Sunday, November 20, 2022

Lessons Learned from an Android to iPhone Convert. Part 2: Working with Photos and Files

It’s been about 2 months since I replaced my beloved Samsung Galaxy S10 for the iPhone 14 Pro. I have adapted to iMessage, despite some of the post-migration issues

I do a lot of work on my phone on the go. I’ve always felt like Android was designed for more techie folks and Windows users like myself. While Apple, in the name of ease of use and securing its devices, sometimes appears more restrictive than Android.

Naming Photos

Take the Photos app for instance. I discovered that my new iPhone does not let me rename or save photos with my own file name easily. Instead I have to accept its arcane IMG_XXXX naming convention! On my Android phone, I used to rename photos to make it easier to find or recall what the image was (e.g., bob birthday dinner, company retreat team photo). While I lose the ability to easily rename photos to make it easier to find, you can use the Caption feature in a photo to write notes.

Caption field in Photo

If you REALLY want to rename photos taken, you can Save to Files, which is buried down low after the share options.

Save to Files option from Photo

So after you rename the photo's file via the Save to Files option, you won't find your image under the Photo app. Instead it will be under the Files app. For years, Apple didn’t have what we Windows users call File Manager or Explorer on the iPhone and it's not heavily promoted to consumers. 
Rename photo's filename

Searching Photos

I also discovered the Photo search is quite powerful. If you enter Captions for your photos, it searches that field by default. But iPhone's AI can also detect text IN images you don’t tag. Here's an example with a hypothetical Taylor Swift photo search. A search for “taylor” found mentions in photo caption and text in image.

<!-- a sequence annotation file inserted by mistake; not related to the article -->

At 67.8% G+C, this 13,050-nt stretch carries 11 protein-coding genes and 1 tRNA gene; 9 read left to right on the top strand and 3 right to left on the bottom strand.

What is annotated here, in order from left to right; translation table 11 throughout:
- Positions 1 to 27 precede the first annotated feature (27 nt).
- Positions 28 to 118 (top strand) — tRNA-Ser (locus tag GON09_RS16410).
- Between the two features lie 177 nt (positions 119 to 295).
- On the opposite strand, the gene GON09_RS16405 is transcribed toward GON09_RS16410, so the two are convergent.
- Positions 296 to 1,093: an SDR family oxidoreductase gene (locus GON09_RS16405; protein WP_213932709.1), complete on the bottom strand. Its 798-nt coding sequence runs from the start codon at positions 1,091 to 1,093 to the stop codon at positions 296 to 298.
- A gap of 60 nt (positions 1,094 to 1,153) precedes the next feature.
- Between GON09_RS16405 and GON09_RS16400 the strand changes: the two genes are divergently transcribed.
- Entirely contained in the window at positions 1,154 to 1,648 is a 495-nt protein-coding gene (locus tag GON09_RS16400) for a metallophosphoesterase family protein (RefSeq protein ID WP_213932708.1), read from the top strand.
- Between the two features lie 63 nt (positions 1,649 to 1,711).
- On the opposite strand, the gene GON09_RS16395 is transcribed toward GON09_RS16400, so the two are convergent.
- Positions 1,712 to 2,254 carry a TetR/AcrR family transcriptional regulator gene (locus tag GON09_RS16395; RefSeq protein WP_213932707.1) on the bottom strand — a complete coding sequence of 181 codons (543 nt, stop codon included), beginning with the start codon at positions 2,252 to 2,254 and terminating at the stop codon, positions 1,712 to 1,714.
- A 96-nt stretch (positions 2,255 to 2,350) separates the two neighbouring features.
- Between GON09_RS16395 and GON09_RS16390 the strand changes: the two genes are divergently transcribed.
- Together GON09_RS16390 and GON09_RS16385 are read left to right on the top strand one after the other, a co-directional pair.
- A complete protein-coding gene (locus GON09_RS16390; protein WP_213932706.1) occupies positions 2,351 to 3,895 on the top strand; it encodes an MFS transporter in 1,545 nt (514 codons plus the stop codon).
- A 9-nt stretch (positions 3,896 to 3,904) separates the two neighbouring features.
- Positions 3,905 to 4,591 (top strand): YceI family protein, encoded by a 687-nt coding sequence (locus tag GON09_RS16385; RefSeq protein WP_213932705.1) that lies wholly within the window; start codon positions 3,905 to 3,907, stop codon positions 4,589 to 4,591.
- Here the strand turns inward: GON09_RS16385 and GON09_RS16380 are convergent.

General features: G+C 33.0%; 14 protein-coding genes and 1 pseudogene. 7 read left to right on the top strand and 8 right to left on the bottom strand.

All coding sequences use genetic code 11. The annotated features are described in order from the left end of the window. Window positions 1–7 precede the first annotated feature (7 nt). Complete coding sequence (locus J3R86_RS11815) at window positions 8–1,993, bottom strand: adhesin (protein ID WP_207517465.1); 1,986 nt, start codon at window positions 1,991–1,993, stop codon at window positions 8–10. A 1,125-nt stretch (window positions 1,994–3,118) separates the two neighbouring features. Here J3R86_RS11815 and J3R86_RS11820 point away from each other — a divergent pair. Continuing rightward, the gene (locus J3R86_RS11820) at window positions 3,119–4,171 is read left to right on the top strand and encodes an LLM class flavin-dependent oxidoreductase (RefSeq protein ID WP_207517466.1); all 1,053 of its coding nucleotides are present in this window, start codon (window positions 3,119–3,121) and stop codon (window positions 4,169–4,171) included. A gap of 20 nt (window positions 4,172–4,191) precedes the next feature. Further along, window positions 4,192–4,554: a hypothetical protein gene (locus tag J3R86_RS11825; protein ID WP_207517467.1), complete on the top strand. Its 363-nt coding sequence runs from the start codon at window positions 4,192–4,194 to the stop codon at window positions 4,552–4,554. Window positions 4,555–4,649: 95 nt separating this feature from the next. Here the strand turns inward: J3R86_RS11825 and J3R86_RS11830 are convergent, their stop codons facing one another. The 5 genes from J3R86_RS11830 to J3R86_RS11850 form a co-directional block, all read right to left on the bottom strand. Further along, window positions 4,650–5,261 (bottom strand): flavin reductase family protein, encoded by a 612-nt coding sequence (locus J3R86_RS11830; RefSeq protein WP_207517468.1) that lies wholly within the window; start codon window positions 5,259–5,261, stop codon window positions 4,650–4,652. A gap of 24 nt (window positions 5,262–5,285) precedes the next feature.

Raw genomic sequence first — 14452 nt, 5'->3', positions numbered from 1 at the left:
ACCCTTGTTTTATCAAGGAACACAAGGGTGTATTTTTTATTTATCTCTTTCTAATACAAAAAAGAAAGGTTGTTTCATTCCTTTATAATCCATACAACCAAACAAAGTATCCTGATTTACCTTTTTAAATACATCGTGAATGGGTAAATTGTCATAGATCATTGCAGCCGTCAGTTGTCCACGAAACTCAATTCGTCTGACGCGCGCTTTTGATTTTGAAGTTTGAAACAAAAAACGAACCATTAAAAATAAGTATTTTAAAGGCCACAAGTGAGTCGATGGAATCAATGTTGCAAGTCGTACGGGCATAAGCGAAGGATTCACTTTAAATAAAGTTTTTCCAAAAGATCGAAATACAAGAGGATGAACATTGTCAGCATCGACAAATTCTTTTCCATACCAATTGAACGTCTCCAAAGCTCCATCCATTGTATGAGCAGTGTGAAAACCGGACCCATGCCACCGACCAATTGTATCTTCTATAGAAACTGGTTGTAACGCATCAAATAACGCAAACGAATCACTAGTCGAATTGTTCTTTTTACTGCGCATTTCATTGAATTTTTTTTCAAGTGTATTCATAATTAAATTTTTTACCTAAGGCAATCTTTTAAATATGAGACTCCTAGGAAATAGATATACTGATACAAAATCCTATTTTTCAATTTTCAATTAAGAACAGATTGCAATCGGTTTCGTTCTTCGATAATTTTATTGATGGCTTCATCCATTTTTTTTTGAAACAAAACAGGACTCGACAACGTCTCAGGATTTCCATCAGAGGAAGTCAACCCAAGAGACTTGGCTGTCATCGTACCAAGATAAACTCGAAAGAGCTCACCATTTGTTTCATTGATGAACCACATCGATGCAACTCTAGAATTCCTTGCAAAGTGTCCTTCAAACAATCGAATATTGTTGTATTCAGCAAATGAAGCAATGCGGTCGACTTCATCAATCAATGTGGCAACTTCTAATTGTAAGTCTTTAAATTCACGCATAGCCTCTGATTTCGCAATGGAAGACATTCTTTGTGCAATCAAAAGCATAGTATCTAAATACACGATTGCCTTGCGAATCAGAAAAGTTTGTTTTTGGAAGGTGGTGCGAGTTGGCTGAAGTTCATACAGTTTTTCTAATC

Photo search results for "taylor" in Caption

Photo search results for "taylor" embedded in image

Removing Photo Backgrounds

But wait, there's more! Another cool feature I discovered in Photos is like Adobe Photoshop’s "magnetic lasso" to easily remove backgrounds for images. By long pressing a subject in a photo, a white border appears instantly, outlining the subject in the photo you long press. 

Long press photo to start "magnetic lasso" creation

Then you can copy, save or share that subject, auto removing the background. It works amazingly well and super easy to use! How is this cool feature such a well kept secret?

Background removed with "magnetic lasso"

HEIC vs. JPEG File Format

By default, iPhone's Camera app saves photos in HEIC format. For iPhone converts that follow in my footsteps who are Windows users, this can trigger this warning from your PC.

Error message opening HEIC files in Windows

To resolve this issue, don’t forget to change the Camera Capture settings from the default HEIC format to be Most Compatible so you can easily share JPEG-formatted photos with non-Apple and Apple users. 

iPhone JPEG format camera setting

Hope you found some of these tips handy!

Next time I'll cover some Android features I still miss on my iPhone.


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